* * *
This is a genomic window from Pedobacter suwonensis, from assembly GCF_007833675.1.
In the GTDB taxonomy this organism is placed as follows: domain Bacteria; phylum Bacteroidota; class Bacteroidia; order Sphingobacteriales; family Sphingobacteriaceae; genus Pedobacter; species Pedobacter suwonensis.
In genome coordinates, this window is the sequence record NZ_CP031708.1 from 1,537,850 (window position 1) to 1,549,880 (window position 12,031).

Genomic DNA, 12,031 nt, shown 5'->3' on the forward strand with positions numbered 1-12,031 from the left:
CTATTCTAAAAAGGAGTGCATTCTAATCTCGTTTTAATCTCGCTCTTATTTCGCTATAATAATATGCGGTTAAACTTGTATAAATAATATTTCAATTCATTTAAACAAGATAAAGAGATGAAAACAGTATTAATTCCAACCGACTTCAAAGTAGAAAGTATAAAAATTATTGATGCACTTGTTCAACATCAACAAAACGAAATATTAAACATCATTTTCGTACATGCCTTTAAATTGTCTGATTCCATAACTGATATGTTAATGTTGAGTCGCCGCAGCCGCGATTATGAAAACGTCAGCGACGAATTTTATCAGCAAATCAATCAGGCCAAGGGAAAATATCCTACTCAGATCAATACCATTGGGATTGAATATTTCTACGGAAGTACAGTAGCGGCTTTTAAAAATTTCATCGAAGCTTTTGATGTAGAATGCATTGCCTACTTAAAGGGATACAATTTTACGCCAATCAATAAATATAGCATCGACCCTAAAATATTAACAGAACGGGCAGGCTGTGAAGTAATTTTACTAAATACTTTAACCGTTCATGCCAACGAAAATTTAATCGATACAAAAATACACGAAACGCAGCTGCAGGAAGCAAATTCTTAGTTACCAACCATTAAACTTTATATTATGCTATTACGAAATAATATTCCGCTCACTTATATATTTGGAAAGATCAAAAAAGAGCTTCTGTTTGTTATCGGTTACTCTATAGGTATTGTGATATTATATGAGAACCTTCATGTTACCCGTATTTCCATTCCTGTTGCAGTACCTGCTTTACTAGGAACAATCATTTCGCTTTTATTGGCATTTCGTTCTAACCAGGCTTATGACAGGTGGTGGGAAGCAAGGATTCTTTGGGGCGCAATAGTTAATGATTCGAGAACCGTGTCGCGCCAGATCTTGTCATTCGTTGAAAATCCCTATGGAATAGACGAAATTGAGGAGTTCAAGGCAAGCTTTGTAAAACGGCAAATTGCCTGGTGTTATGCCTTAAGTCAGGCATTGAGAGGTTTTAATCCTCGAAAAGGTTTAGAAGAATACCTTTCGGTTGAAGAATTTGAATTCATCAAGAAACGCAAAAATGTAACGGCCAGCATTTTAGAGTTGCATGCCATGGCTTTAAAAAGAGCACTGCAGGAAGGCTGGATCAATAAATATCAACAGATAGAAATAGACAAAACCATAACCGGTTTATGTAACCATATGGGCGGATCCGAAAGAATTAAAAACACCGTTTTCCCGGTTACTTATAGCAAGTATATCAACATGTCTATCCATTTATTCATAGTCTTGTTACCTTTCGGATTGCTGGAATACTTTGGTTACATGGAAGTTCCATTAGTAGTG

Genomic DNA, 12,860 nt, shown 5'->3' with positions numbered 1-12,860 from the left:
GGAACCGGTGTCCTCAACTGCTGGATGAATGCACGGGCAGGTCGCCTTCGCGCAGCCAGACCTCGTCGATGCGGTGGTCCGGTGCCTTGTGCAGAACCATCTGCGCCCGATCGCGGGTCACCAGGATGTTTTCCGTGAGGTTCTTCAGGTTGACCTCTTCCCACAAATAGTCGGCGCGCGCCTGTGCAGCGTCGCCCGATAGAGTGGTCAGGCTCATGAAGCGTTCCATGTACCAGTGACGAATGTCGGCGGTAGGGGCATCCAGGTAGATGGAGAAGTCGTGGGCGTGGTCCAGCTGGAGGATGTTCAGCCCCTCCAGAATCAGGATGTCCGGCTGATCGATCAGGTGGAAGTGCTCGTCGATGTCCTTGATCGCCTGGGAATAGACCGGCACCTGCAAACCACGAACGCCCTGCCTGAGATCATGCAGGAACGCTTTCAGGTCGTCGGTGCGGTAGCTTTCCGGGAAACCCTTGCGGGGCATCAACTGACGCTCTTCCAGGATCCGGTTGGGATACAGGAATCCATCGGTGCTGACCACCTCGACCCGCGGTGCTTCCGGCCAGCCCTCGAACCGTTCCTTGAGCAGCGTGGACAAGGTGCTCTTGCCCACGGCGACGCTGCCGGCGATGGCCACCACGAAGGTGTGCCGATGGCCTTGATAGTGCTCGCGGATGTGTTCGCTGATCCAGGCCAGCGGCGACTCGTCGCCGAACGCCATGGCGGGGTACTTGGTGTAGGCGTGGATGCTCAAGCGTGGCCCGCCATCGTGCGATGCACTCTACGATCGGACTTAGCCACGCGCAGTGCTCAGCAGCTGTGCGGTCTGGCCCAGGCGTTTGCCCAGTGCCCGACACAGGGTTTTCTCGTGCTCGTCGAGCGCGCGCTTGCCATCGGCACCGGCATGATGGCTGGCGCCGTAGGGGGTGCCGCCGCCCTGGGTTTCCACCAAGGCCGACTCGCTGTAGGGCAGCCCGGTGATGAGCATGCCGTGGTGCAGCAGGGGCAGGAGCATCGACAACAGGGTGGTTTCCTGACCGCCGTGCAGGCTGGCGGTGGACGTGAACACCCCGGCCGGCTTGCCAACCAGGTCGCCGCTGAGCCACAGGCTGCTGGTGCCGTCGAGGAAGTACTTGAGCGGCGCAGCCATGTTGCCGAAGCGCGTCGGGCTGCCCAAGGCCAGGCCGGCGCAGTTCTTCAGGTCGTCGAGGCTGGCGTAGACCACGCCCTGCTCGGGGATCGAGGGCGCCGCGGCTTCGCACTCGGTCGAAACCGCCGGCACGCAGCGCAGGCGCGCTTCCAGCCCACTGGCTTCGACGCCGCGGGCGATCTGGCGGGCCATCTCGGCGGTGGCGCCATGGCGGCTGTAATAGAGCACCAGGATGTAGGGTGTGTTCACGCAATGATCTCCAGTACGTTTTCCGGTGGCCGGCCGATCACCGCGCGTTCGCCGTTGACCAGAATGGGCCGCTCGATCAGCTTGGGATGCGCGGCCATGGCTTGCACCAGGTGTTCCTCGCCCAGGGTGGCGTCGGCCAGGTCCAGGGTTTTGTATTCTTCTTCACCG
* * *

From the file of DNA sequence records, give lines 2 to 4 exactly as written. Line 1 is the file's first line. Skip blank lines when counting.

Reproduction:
In the GTDB taxonomy this organism is placed as follows: domain Bacteria; phylum Bacteroidota; class Bacteroidia; order Sphingobacteriales; family Sphingobacteriaceae; genus Pedobacter; species Pedobacter suwonensis.
In genome coordinates, this window is the sequence record NZ_CP031708.1 from 1,537,850 (window position 1) to 1,549,880 (window position 12,031).

Genomic DNA, 12,031 nt, shown 5'->3' on the forward strand with positions numbered 1-12,031 from the left: